Tomato Confit with Torn, Toasted Dipping Bread | Something New For Dinner
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Tomato Confit with Torn, Toasted Dipping Bread

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Easy but takes some time

Tomato Confit for the Wow!

Tomato confit with toasted torn dipping bread | Something New For Dinner

Tomato confit uses a slow, medieval, French cooking technique that turns ho-hum tomatoes into wow-wow-wow tomatoes.

Tomato confit with toasted torn dipping bread | Something New For Dinner

Cherry tomatoes are slow cooked in a single layer with a generous pour of olive oil, herbs, garlic and salt in a low 275 degree oven. The actual oil temperature will approach 200 degrees, no where near the high temperatures used to fry food in fat.

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Tomato confit with toasted torn dipping bread | Something New For Dinner

The result is concentration of flavor, retention of moisture as well as some amazing tomato flavored olive oil. Note: When you have eaten all your tomato confit please save any leftover tomato and garlic-infused olive oil for another use. This flavor-infused oil is like liquid gold!

Make Sure to Start with A Great Olive Oil

Stonehouse olive oil | Something New For Dinner I can't stress enough the importance of using a good virgin olive oil for this recipe. My favorite olive oil is Stonehouse olive oils. Their olive oils have been a standard pantry item in my house for 10 years. I use their Olio Santo and House Blend for my everyday cooking and also splurge on some of their premium oils for finishing and dipping. I even use their oils for baking. Check out my olive oil cakes in various flavors as an example for how to use olive oil to achieve moist baked products: Note: I do not have an affiliate relationship with Stonehouse, I just love their products.

History of Confit

Confit was developed to preserve meat in the south of France when there was no refrigeration available. Confit, which stems from the French word confire, means to preserve. Aside from extending the life of food, food prepared confit is tender, moist and flavor intense. In addition to these tomato confit, the confit technique can also be applied to a variety of vegetables including garlic, onions, leeks, chiles and even eggplant.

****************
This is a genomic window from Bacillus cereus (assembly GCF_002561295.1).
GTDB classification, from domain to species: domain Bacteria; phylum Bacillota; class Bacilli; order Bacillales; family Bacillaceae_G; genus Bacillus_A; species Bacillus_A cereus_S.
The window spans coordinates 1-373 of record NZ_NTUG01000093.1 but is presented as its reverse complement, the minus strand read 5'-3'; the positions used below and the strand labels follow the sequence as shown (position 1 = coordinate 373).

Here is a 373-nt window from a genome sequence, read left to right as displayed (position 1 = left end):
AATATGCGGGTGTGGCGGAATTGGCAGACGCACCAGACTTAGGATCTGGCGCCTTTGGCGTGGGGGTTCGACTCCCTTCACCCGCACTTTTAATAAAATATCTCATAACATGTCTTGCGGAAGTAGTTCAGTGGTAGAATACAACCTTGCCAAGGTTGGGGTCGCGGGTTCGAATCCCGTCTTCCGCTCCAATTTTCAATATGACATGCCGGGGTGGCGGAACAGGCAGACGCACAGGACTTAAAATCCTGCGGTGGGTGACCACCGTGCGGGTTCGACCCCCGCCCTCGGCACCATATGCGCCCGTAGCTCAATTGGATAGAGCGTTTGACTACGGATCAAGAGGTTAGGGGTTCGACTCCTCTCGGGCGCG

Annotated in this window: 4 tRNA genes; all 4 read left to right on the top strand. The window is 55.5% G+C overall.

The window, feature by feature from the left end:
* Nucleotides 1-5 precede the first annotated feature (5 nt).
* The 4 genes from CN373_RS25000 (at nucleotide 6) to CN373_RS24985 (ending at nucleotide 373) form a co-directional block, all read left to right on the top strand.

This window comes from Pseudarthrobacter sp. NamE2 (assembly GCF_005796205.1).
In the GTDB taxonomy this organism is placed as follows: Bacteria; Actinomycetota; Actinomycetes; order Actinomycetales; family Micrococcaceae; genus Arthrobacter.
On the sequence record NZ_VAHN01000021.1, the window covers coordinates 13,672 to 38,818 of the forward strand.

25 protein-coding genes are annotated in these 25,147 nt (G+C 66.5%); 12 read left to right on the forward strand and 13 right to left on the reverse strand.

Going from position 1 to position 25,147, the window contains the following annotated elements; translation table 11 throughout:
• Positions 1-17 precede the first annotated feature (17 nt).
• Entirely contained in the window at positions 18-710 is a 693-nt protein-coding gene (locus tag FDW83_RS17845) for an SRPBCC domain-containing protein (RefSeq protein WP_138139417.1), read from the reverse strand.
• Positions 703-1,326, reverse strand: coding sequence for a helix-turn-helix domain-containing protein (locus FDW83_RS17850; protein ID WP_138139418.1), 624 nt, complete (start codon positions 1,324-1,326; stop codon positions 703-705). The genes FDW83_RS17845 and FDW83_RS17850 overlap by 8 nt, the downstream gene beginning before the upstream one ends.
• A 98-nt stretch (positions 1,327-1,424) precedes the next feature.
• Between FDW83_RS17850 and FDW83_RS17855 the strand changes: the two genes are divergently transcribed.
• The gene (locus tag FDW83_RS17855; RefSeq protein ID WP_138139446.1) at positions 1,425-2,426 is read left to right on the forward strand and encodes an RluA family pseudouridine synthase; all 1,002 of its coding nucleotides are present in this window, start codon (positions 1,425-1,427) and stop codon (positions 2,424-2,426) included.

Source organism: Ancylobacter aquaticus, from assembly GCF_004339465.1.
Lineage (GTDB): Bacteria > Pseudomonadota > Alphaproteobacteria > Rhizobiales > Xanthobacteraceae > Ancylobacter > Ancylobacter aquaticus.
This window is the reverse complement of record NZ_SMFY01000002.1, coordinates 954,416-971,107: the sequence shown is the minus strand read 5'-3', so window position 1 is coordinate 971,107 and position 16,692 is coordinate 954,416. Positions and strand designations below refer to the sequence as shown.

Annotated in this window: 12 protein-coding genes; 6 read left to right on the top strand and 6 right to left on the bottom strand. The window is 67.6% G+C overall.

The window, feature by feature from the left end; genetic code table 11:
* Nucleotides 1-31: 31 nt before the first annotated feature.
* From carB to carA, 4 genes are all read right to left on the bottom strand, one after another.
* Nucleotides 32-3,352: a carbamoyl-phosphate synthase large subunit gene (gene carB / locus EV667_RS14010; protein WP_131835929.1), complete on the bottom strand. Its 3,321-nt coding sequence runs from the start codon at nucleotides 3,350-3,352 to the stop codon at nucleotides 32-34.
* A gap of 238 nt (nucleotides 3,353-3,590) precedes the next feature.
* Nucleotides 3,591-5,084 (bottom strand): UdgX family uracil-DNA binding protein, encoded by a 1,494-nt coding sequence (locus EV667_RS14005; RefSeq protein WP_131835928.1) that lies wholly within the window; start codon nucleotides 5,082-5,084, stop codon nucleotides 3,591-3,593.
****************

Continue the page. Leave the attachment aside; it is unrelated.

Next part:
Torn and Toasted Dipping Bread

I find ciabatta bread works best for this torn technique. I particularly like Trader Joe's ciabatta bread. Not only is it priced right, it has both density as well as large air holes that when toasted create a crispy and delicious foundation for the tomato confit. Toasting torn bread creates crunchy pieces that are delightful when smeared with a big spoonful of tomato confit.


Tomato confit with toasted torn dipping bread | Something New For Dinner

You can make tomato confit with just tomatoes. Or, you can add whole, slightly smashed garlic to the confit if you wish. Go light with half a dozen cloves or go big and throw in the whole head. The garlic mellows and becomes spreadable. I like using my garlic rock to prep the garlic for the tomato confit. You can also serve tomato confit with a slab of feta or a round of spreadable goat cheese.

Tomato Confit is a Great Use for End of Summer Tomatoes

Tomato confit is a great way to use up a bumper crop of cherry tomatoes. But don't limit yourself to summer tomatoes. Tomato confit turns up the flavor dial on even average tomatoes. Tomato confit makes for a delicious appetizer or meal accompaniment in the heat of summer as well as a comforting addition to a winter meal. Serve it with a grilled steak or a hot bowl of soup. You can't go wrong.

Want more Terrific Tomato Recipes?

Here are some of our favorites: This post was originally posted on 9/1/19 and updated on 4/20/21. Print

Confit Tomatoes with Torn and Toasted Dipping Bread

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5 from 3 reviews